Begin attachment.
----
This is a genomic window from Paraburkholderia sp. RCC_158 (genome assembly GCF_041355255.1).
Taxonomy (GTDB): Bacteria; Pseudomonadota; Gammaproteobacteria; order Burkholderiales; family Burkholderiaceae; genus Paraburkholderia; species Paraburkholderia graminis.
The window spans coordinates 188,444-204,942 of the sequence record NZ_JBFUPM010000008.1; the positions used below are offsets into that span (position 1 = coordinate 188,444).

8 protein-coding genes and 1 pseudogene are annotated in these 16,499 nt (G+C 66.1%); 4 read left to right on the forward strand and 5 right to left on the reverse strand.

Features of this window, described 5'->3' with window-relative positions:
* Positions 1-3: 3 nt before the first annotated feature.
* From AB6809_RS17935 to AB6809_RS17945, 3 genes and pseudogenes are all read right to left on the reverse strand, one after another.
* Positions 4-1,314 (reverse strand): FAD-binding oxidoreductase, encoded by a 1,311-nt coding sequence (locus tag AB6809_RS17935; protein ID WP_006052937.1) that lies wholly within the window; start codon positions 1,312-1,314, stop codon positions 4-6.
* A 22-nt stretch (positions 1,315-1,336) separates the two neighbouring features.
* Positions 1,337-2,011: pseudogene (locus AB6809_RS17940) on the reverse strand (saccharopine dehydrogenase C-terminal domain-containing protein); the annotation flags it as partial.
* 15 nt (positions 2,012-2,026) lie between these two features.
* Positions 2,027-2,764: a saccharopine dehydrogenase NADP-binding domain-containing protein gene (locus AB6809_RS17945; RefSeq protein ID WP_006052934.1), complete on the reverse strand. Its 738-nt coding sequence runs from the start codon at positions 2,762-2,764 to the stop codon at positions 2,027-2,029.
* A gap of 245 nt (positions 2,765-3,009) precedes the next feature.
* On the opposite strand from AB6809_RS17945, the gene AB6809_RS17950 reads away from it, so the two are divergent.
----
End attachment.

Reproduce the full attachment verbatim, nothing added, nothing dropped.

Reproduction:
This is a genomic window from Paraburkholderia sp. RCC_158 (genome assembly GCF_041355255.1).
Taxonomy (GTDB): Bacteria; Pseudomonadota; Gammaproteobacteria; order Burkholderiales; family Burkholderiaceae; genus Paraburkholderia; species Paraburkholderia graminis.
The window spans coordinates 188,444-204,942 of the sequence record NZ_JBFUPM010000008.1; the positions used below are offsets into that span (position 1 = coordinate 188,444).

8 protein-coding genes and 1 pseudogene are annotated in these 16,499 nt (G+C 66.1%); 4 read left to right on the forward strand and 5 right to left on the reverse strand.

Features of this window, described 5'->3' with window-relative positions:
* Positions 1-3: 3 nt before the first annotated feature.
* From AB6809_RS17935 to AB6809_RS17945, 3 genes and pseudogenes are all read right to left on the reverse strand, one after another.
* Positions 4-1,314 (reverse strand): FAD-binding oxidoreductase, encoded by a 1,311-nt coding sequence (locus tag AB6809_RS17935; protein ID WP_006052937.1) that lies wholly within the window; start codon positions 1,312-1,314, stop codon positions 4-6.
* A 22-nt stretch (positions 1,315-1,336) separates the two neighbouring features.
* Positions 1,337-2,011: pseudogene (locus AB6809_RS17940) on the reverse strand (saccharopine dehydrogenase C-terminal domain-containing protein); the annotation flags it as partial.
* 15 nt (positions 2,012-2,026) lie between these two features.
* Positions 2,027-2,764: a saccharopine dehydrogenase NADP-binding domain-containing protein gene (locus AB6809_RS17945; RefSeq protein ID WP_006052934.1), complete on the reverse strand. Its 738-nt coding sequence runs from the start codon at positions 2,762-2,764 to the stop codon at positions 2,027-2,029.
* A gap of 245 nt (positions 2,765-3,009) precedes the next feature.
* On the opposite strand from AB6809_RS17945, the gene AB6809_RS17950 reads away from it, so the two are divergent.